We talked, ate a great dinner and had a few drinks.
Things were going very well and I thought this girl and I were making a great connection.
Then it started to get late so we called it a night.
Before we parted, I went in for the good night kiss and was stopped cold.
She made it clear it wasn't happening.
In my head, I went over all the things that must have gone wrong.
Why else would she have stopped me? I assumed she must not have liked me so I didn't call her again.
About a year later I ran into her and found out the real reason.
She actually really liked me; she just has a general rule about not kissing on the first date. I had let my assumption ruin the beginning of a great relationship.
Origins of Assumptions
When you make an assumption about something, you’re accepting it as true without actually finding proof. Human beings are just naturally hard wired this way, mostly for safety reasons.
Imagine if you saw a scary looking biker standing in a dark alley. You’d probably assume that this person was dangerous so you’d stay away.
But making assumptions can lead to some real problems.
In fact, as my story shows, it can sometimes lead to a lot more problems and headaches than it ever solves.
When you make assumptions, you might:
1. Miss Opportunities
I had a friend once who was looking for a job.
There was one job he was particularly interested in applying for, but he didn't think he had the right qualifications to get it. I had to prod him over and over again to clean up his resume and apply.
To his surprise, he got it.
What happened was my friend had just assumed he wouldn't get it so he didn't want to try applying for it. He was seriously underestimating his skills and abilities.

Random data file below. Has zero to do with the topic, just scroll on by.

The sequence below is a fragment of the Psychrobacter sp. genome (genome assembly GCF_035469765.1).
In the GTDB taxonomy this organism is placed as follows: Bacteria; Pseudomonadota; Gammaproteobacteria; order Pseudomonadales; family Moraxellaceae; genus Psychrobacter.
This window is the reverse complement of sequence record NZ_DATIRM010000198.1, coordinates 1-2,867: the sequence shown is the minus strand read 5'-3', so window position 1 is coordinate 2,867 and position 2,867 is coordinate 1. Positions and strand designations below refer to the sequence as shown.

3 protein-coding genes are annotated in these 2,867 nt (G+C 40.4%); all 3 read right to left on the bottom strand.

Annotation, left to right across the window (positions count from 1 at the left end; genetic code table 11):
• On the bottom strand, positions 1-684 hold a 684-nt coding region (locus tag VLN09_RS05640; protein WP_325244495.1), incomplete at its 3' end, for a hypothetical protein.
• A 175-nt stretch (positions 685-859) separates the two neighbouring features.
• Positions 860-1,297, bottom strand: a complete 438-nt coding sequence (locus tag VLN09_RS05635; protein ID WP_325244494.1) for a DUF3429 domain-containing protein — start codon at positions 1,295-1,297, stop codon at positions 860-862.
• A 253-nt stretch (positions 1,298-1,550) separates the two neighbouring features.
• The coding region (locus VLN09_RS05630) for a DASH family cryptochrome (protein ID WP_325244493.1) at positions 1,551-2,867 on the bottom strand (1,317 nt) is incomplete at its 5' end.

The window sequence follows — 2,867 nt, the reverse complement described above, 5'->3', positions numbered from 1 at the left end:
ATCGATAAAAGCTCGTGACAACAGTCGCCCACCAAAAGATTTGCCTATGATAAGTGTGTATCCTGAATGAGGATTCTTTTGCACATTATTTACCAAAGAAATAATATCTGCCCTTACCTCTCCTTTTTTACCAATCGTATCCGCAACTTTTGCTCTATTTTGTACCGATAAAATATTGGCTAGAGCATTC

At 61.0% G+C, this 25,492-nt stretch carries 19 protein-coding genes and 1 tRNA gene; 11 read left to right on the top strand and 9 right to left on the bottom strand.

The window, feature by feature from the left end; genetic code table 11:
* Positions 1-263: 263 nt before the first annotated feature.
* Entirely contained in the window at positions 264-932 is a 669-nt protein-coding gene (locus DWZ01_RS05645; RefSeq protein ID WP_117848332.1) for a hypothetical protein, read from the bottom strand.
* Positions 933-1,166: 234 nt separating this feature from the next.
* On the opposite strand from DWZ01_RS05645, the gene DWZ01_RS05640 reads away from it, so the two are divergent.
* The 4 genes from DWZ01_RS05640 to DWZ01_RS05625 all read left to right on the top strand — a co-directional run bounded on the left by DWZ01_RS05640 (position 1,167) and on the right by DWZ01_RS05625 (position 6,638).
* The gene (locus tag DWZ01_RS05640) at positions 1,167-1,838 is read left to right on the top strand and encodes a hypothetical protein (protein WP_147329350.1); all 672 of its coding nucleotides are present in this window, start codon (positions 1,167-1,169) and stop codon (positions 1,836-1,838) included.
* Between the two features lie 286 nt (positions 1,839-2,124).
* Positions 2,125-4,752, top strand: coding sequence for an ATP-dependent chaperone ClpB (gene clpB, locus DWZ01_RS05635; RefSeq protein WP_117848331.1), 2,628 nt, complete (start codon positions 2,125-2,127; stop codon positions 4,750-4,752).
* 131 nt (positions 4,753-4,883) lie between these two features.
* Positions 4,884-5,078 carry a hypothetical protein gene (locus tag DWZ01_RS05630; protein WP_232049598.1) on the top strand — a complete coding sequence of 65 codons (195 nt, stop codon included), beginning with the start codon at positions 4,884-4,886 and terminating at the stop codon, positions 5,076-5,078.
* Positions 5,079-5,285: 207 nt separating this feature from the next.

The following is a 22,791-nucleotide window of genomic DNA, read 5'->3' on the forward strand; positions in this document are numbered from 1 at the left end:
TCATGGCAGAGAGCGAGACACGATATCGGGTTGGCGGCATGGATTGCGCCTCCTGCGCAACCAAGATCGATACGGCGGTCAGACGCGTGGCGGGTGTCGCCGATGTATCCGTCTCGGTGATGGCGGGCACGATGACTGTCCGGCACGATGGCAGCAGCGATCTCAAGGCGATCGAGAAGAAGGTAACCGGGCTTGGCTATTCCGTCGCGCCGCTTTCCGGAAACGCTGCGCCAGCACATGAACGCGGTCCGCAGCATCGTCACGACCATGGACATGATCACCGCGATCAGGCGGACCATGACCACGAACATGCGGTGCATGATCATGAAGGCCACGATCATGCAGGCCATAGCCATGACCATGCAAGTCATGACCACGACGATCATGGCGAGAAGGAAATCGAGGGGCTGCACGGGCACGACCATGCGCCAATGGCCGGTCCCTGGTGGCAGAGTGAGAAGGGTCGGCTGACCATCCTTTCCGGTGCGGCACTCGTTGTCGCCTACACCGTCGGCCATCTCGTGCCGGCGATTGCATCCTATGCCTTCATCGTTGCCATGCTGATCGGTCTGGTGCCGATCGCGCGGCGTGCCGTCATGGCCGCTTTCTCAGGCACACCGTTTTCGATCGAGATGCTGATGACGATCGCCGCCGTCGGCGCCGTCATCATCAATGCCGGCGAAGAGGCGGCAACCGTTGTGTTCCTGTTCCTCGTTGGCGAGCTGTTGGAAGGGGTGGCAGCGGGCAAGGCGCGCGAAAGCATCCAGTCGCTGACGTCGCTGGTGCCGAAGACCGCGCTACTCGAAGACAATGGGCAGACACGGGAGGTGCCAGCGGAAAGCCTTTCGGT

I know that if I hadn't come along and convinced him to apply, he would never have applied for the position and he would have missed a great opportunity.
2. Make Errors in Judgment and Action
Taking action based upon assumptions seems like the sure-fire way to make a bad decision. After all, you’re not working with all the facts.
What you’re basing your decisions on are what you think might be going on not on what is actually going on.
For instance, I've met a lot of people who have places they’d love to travel to, but don’t because they think traveling is dangerous.
While it’s good to be concerned about safety, some people think it is worse out there than it really is. They've just seen a lot of bad images in the media and assume that’s what it’s like.
3. Become Overconfident
Imagine someone who is completely convinced something is going to come to them.
They might think a job promotion is coming or a business deal will work in their favor. Whatever it is, they are certain things are going to turn out good for them.
Sometimes people think this way because they are assuming things will work out, not because they know it will work out. And assumptions like these can build overconfidence.
When you’re overconfident, you start to take things for granted. You might not work as hard to get that promotion or fail to see cracks in that business deal.
When you’re overconfident, you become blind to signs things are going wrong. And that’s when things are most likely to fall apart for you.
4. Misunderstand Other People
Look back to my story about the girl who I assumed wasn't interested in me. I just accepted that she wasn't interested in me so I didn't pursue her after that date. Of course that was a mistake.
I thought her actions meant one thing even though they didn't. And that can be a problem when interacting with other people.
You can imagine they’re acting a certain way without actually seeking out proof. Have you ever been around someone who you thought hated you only to realize later that they were just having a horrible day?
The assumption that they hate you can affect how you treat that person. You might change your actions around them fearing that they just don’t like you.
And that can lead to a lot of miscommunication and problems later down the road.
That Old Saying
Have you ever heard that old adage about what happens when you assume something? You make an ass out of you and me.
Old sayings aside, the danger of making assumptions is real. On the one hand assuming that scary person lurking down a dark alley might dangerous could save your life.
But on the other hand, your assumptions might be ruining things for you.
|Written on 11/28/2012 by Steve Bloom. Steve is the writer behind Do Something Cool where he blogs about travel, motivation, personal growth and adventure. He's always looking for ways to make life more interesting. Get tips on living life to the fullest through his Facebook fan page and Twitter.|